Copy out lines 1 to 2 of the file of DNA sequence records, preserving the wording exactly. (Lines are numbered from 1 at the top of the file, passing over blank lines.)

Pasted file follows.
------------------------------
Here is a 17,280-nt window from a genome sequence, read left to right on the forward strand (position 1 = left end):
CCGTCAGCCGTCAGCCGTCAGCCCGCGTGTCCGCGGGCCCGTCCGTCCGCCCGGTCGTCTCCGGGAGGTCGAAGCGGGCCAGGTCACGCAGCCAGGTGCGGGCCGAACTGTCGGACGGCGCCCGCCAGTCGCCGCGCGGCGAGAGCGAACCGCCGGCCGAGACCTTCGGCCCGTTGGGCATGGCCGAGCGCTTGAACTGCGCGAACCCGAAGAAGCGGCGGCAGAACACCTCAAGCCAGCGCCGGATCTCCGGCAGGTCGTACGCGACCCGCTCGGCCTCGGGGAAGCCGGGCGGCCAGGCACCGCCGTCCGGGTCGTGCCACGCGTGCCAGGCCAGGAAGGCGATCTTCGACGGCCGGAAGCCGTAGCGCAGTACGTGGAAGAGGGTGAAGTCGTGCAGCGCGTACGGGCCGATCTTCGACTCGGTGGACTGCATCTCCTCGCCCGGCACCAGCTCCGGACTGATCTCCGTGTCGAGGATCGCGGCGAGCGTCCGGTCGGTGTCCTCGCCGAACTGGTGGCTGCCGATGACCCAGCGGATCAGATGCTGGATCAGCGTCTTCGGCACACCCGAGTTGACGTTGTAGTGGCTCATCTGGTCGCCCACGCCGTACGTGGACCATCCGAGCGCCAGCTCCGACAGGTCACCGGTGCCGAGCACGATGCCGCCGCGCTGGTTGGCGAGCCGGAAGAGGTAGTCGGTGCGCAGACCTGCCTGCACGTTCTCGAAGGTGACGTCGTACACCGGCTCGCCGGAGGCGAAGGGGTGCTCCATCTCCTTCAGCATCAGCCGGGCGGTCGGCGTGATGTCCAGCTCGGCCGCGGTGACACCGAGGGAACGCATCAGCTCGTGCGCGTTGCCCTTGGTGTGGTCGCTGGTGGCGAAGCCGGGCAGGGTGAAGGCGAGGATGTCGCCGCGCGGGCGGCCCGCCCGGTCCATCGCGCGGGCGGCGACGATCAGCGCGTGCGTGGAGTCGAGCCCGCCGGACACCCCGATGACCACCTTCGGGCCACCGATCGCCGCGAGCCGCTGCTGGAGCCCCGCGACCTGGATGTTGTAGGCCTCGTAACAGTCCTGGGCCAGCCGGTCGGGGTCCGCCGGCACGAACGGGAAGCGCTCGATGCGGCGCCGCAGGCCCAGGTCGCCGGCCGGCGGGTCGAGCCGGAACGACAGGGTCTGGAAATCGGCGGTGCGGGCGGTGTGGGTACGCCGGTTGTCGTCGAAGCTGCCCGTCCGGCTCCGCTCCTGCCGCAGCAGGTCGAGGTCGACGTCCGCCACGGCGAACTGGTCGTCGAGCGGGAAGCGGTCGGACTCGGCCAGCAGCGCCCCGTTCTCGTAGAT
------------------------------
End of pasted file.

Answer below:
Here is a 17,280-nt window from a genome sequence, read left to right on the forward strand (position 1 = left end):
CCGTCAGCCGTCAGCCGTCAGCCCGCGTGTCCGCGGGCCCGTCCGTCCGCCCGGTCGTCTCCGGGAGGTCGAAGCGGGCCAGGTCACGCAGCCAGGTGCGGGCCGAACTGTCGGACGGCGCCCGCCAGTCGCCGCGCGGCGAGAGCGAACCGCCGGCCGAGACCTTCGGCCCGTTGGGCATGGCCGAGCGCTTGAACTGCGCGAACCCGAAGAAGCGGCGGCAGAACACCTCAAGCCAGCGCCGGATCTCCGGCAGGTCGTACGCGACCCGCTCGGCCTCGGGGAAGCCGGGCGGCCAGGCACCGCCGTCCGGGTCGTGCCACGCGTGCCAGGCCAGGAAGGCGATCTTCGACGGCCGGAAGCCGTAGCGCAGTACGTGGAAGAGGGTGAAGTCGTGCAGCGCGTACGGGCCGATCTTCGACTCGGTGGACTGCATCTCCTCGCCCGGCACCAGCTCCGGACTGATCTCCGTGTCGAGGATCGCGGCGAGCGTCCGGTCGGTGTCCTCGCCGAACTGGTGGCTGCCGATGACCCAGCGGATCAGATGCTGGATCAGCGTCTTCGGCACACCCGAGTTGACGTTGTAGTGGCTCATCTGGTCGCCCACGCCGTACGTGGACCATCCGAGCGCCAGCTCCGACAGGTCACCGGTGCCGAGCACGATGCCGCCGCGCTGGTTGGCGAGCCGGAAGAGGTAGTCGGTGCGCAGACCTGCCTGCACGTTCTCGAAGGTGACGTCGTACACCGGCTCGCCGGAGGCGAAGGGGTGCTCCATCTCCTTCAGCATCAGCCGGGCGGTCGGCGTGATGTCCAGCTCGGCCGCGGTGACACCGAGGGAACGCATCAGCTCGTGCGCGTTGCCCTTGGTGTGGTCGCTGGTGGCGAAGCCGGGCAGGGTGAAGGCGAGGATGTCGCCGCGCGGGCGGCCCGCCCGGTCCATCGCGCGGGCGGCGACGATCAGCGCGTGCGTGGAGTCGAGCCCGCCGGACACCCCGATGACCACCTTCGGGCCACCGATCGCCGCGAGCCGCTGCTGGAGCCCCGCGACCTGGATGTTGTAGGCCTCGTAACAGTCCTGGGCCAGCCGGTCGGGGTCCGCCGGCACGAACGGGAAGCGCTCGATGCGGCGCCGCAGGCCCAGGTCGCCGGCCGGCGGGTCGAGCCGGAACGACAGGGTCTGGAAATCGGCGGTGCGGGCGGTGTGGGTACGCCGGTTGTCGTCGAAGCTGCCCGTCCGGCTCCGCTCCTGCCGCAGCAGGTCGAGGTCGACGTCCGCCACGGCGAACTGGTCGTCGAGCGGGAAGCGGTCGGACTCGGCCAGCAGCGCCCCGTTCTCGTAGAT